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Lower settlement following a forced displacement experiment: nonbreeding as a dispersal cost in a wild bird?
Uppsala University, Disciplinary Domain of Science and Technology, Biology, Department of Ecology and Genetics, Animal ecology. Univ Lyon 1, Lab Biometrie & Biol Evolut, CNRS UMR 5558, Villeurbanne, France..
Swedish Univ Agr Sci, Dept Ecol, Uppsala, Sweden..
Univ Lyon 1, Lab Biometrie & Biol Evolut, CNRS UMR 5558, Villeurbanne, France..
2017 (English)In: Animal Behaviour, ISSN 0003-3472, E-ISSN 1095-8282, Vol. 133, p. 109-121Article in journal (Refereed) Published
Abstract [en]

Dispersal is a key life history trait impacting ecological and evolutionary processes. Yet, the fitness consequences of dispersal remain poorly investigated. Using a displacement experiment of 616 individuals in a patchy population of collared flycatchers, Ficedula albicollis, we investigated behavioural responses to forced movement in terms of settlement, subsequent breeding performance and return rate. Newly arrived birds were caught and displaced between patches or released back in the patch of capture. We analysed (1) the probability of successful settlement within the study area, (2) for displaced birds, the probability of accepting the forced movement rather than returning to the patch of capture, (3) components of reproductive performance and (4) return rate in subsequent years according to experimental treatment. The probability of settling within the study area tended to be lower for displaced than control birds and was lower for immigrants than local birds. This suggests that displacement induced long-distance dispersal movements or nonbreeding, which could reflect costs of unfamiliarity with the environment. Nondispersers (individuals caught early in the breeding season in the same patch as their previous one) were more likely to return to their patch of capture, probably because of higher benefits of familiarity. Once individuals had settled, their breeding performance did not vary markedly between treatments, although displaced individuals that did not return to their patch of capture raised lighter young than other individuals. This could indicate a lower phenotypic quality of these individuals or, again, a cost of breeding in an unfamiliar environment. Finally, individuals that settled (and non-dispersers) were more likely to return to the study area in subsequent years than individuals that disappeared (and immigrants/dispersers, respectively). Together, these results suggest that, in addition to the costs of transience, dispersal (here forced) may entail costs linked to settlement in an unfamiliar habitat.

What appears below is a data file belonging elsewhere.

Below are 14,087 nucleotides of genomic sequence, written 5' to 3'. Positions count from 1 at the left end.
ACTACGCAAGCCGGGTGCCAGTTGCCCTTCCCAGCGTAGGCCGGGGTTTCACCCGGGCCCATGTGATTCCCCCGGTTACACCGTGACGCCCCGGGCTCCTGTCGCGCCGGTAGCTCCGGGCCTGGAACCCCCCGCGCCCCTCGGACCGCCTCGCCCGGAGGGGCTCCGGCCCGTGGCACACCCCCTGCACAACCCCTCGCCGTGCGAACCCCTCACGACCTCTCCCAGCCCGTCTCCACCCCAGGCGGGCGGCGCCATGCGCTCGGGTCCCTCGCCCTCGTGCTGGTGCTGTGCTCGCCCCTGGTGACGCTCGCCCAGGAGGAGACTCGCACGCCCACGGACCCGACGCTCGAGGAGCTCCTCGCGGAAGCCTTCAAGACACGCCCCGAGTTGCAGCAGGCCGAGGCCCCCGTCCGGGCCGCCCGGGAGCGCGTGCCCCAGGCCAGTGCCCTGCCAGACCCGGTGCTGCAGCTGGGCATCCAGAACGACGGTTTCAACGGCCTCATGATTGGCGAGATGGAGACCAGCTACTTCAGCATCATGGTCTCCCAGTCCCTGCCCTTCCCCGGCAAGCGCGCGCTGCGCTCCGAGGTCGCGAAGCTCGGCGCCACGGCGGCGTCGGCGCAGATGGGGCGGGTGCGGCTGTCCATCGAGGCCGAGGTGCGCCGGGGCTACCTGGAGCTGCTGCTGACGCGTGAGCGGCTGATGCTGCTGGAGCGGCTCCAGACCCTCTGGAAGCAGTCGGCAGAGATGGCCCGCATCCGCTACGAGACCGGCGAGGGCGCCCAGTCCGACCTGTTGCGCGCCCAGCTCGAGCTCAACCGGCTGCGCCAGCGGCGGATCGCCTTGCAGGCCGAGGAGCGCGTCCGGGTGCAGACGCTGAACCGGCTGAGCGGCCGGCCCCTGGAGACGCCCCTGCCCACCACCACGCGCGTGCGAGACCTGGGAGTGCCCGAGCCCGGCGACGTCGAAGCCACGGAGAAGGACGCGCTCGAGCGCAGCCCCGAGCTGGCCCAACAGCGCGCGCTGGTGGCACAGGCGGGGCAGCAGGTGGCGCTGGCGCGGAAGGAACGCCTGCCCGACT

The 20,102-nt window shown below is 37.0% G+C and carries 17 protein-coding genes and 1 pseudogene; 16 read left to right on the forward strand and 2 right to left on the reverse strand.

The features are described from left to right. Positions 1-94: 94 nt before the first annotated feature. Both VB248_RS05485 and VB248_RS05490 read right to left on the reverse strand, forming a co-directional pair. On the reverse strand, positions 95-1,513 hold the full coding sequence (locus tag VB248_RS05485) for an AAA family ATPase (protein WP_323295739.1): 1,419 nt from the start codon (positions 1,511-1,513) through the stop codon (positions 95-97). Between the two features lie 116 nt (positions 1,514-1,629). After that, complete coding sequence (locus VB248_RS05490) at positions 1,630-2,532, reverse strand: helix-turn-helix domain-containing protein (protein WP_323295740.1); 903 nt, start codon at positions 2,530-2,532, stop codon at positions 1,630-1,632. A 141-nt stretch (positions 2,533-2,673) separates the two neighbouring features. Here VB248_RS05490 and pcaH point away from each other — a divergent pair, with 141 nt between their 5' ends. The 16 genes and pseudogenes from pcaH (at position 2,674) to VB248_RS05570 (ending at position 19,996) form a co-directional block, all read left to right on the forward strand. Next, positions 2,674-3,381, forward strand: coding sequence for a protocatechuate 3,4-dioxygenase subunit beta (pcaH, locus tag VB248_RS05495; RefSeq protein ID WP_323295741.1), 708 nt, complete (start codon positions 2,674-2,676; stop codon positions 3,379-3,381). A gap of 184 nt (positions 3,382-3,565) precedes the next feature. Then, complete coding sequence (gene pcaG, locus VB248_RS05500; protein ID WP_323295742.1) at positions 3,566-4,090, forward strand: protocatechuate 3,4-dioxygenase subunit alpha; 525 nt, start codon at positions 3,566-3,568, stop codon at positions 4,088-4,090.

Place, publisher, year, edition, pages
2017. Vol. 133, p. 109-121
Keywords [en]
breeding decisions, collared flycatcher, dispersal consequences, familiarity, forced movement, return rate, settlement, translocation
National Category
Zoology
Identifiers
URN: urn:nbn:se:uu:diva-342588DOI: 10.1016/j.anbehav.2017.09.001ISI: 000415271300012OAI: oai:DiVA.org:uu-342588DiVA, id: diva2:1185320
Funder
Swedish Research CouncilSwedish Research Council FormasAvailable from: 2018-02-23 Created: 2018-02-23 Last updated: 2018-02-23Bibliographically approved

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